The first Viet Minh assault against the 13,000 entrenched French troops came on March 12, and despite massive air support, the French held only two square miles by late April. On May 7, after 57 days of siege, the French positions collapsed. Although the defeat brought an end to French colonial efforts in Indochina, the United States soon stepped up to fill the vacuum, increasing military aid to South Vietnam and sending the first U.S. military advisers to the country in 1959.

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Europe’s Common Market founded in major step toward economic unity


Year
1957
Month Day
March 25

On March 25, 1957, France, West Germany, Italy, the Netherlands, Belgium and Luxembourg sign a treaty in Rome establishing the European Economic Community (EEC), also known as the Common Market. The EEC, which came into operation in January 1958, was a major step in Europe’s movement toward economic and political union.

By 1950, it was apparent that centuries of Western European world supremacy was at an end. The national markets of Europe, isolated from each other by archaic trade laws, were no match for the giant market enjoyed by the United States. And looming over Europe from the east was the Soviet Union, whose communist leaders commanded vast territory and economic resources under a single system. Many European leaders also feared the resumption of conflict between traditional European antagonists such as France and Germany, which would only diminish the European economies further.

As a means of improving Europe’s economic climate and preventing war, some influential statesman and political theorists suggested economic integration. The first major step in this direction was taken in 1951, when France and West Germany formed the European Coal and Steel Community (ECSC), integrating their coal and steel industries. French leaders proposed the organization primarily as a means of monitoring German industry, and West German leaders immediately agreed, to allay fears of German militarization. To supervise the ECSC, several supranational bodies were established, including an executive authority, a council of ministers, an advisory assembly, and a court of justice to settle disputes. Italy and the three nations of the Benelux Economic Union–Belgium, the Netherlands, and Luxembourg–soon joined. The groundwork for the EEC was laid.

On March 25, 1957, representatives of six European nations signed two treaties in Rome. One created the European Atomic Energy Community (Euratom) for the common and peaceful development of Europe’s nuclear resources. The other created the EEC. In the Common Market, trade barriers between member nations were gradually eliminated, and common policies regarding transportation, agriculture, and economic relations with nonmember countries were implemented. Eventually, labor and capital were permitted to move freely within the boundaries of the community. The EEC, the ECSC, and Euratom were served by a single council of ministers, representative assembly, and court of justice. In 1967, the three organizations were fully merged as the European Community (EC).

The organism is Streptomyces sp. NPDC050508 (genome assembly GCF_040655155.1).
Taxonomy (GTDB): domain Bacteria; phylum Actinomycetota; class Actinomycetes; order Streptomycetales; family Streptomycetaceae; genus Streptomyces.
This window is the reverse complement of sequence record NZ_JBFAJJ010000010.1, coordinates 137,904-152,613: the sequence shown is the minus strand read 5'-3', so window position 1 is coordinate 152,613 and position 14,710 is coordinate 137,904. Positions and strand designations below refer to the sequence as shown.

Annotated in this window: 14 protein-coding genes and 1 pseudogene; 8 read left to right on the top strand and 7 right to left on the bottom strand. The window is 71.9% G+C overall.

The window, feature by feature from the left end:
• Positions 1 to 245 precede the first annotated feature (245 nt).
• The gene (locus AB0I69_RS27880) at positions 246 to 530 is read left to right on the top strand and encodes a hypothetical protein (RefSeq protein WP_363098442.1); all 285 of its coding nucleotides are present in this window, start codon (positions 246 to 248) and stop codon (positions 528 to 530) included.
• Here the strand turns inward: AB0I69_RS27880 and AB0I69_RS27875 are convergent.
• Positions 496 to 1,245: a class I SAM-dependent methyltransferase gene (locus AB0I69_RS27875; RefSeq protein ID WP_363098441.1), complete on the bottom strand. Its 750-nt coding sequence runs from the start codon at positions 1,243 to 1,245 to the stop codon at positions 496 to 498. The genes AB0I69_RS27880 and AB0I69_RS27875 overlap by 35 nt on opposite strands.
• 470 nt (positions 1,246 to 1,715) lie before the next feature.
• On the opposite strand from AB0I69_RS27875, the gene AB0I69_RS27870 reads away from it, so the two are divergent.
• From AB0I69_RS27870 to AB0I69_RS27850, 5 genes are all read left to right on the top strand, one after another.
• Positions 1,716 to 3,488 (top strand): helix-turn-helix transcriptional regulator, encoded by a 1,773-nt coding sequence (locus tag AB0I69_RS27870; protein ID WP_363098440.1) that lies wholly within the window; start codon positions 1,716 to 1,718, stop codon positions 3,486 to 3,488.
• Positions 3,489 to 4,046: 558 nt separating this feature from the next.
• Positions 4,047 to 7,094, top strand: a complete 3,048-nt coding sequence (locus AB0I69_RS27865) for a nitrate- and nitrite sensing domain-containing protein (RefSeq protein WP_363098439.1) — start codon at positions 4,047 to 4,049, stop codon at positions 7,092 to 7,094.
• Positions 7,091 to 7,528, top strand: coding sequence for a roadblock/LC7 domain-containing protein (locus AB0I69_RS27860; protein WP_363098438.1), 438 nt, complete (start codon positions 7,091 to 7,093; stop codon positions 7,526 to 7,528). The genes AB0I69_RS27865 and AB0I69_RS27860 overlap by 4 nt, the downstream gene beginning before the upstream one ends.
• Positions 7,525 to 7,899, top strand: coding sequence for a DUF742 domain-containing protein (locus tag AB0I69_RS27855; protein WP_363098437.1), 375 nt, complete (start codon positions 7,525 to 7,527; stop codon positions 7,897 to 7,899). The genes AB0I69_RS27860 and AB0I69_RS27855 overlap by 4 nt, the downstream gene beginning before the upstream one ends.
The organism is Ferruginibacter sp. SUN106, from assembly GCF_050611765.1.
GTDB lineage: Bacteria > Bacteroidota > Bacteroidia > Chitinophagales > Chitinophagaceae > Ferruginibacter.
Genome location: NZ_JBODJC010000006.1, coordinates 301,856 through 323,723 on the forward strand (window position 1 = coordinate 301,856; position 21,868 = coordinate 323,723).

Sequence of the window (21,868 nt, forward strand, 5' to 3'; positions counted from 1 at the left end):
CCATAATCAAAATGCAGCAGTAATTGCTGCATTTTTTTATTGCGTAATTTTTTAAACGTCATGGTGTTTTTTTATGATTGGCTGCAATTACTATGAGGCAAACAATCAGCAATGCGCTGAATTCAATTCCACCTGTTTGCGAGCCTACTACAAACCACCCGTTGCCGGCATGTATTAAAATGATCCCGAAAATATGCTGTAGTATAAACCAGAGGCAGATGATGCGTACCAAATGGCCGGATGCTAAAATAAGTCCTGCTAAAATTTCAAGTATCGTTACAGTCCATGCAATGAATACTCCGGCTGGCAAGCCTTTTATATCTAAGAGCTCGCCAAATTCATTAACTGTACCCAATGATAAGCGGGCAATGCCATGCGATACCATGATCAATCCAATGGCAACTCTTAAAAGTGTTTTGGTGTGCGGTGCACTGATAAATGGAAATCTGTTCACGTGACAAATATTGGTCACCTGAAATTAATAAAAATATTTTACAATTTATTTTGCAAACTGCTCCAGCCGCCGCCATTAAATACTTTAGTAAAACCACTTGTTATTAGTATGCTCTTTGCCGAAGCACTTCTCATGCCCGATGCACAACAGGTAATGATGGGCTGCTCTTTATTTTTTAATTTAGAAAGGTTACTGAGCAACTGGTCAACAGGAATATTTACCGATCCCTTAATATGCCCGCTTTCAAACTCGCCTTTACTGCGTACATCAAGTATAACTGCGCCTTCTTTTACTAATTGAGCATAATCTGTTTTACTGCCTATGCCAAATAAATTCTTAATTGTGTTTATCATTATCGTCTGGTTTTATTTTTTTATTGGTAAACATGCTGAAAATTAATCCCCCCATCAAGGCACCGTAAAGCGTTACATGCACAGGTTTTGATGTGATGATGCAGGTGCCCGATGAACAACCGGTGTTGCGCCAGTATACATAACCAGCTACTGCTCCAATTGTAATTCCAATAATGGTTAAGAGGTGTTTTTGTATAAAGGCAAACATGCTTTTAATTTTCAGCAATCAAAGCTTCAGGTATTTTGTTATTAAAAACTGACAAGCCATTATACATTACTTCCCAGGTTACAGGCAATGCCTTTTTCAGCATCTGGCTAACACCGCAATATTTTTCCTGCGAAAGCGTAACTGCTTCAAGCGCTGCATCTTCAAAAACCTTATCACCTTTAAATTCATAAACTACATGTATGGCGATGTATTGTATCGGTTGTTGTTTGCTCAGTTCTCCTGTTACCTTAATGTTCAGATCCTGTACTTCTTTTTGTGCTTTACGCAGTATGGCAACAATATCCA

Britain and other European nations initially declined to join the Common Market and established the weaker European Free Trade Association (EFTA) in 1960 as an alternative. By the early 1960s, however, the Common Market nations showed signs of significant economic growth, and Britain changed its mind. Because of its close ties to the United States, however, French President Charles de Gaulle twice vetoed British admission, and Britain did not join the EC until January 1973, when Ireland and Denmark also became EC members. Greece joined in 1981, Portugal and Spain in 1986, and the former East Germany as part of reunified Germany in 1990.

In early 1990s, the European Community became the basis for the European Union (EU), which was established in 1993 following ratification of the Maastricht Treaty. The treaty called for a strengthened European parliament, the creation of a central European bank and common currency, and a common defense policy. In addition to a single European common market, member states would also participate in a larger common market, called the European Economic Area. Austria, Finland, and Sweden became members of the EU in 1995. In 2009, the EEC was absorbed into the EU’s framework. As of 2020, the EU had 27 member states. 

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American diplomat Ralph Bunche receives Nobel Peace Prize


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Year
1950
Month Day
December 10

For his peace mediation during the first Arab-Israeli war, American diplomat Ralph Joseph Bunche receives the Nobel Peace Prize in Oslo, Norway. Bunche was the first African American to win the prestigious award.

Born in Detroit, Michigan, in 1904, he entered the field of U.S. diplomacy while serving in the Office of Strategic Services and the State Department during the 1940s. In 1947, he was appointed to the United Nations and served as an aide on the U.N. Palestine Commission, a special committee formed to seek an end to the crisis over Israel’s movement toward independence. When the chief U.N. mediator between Israel and its Arab opponents died in early 1949, Bunche was thrust into a leading role in the process and proved instrumental in the successful negotiation of a cease-fire between the warring parties.

After receiving the Nobel Peace Prize, Bunche continued his important role at the U.N. and was noted for his expertise on colonial affairs and race relations. He died in 1971.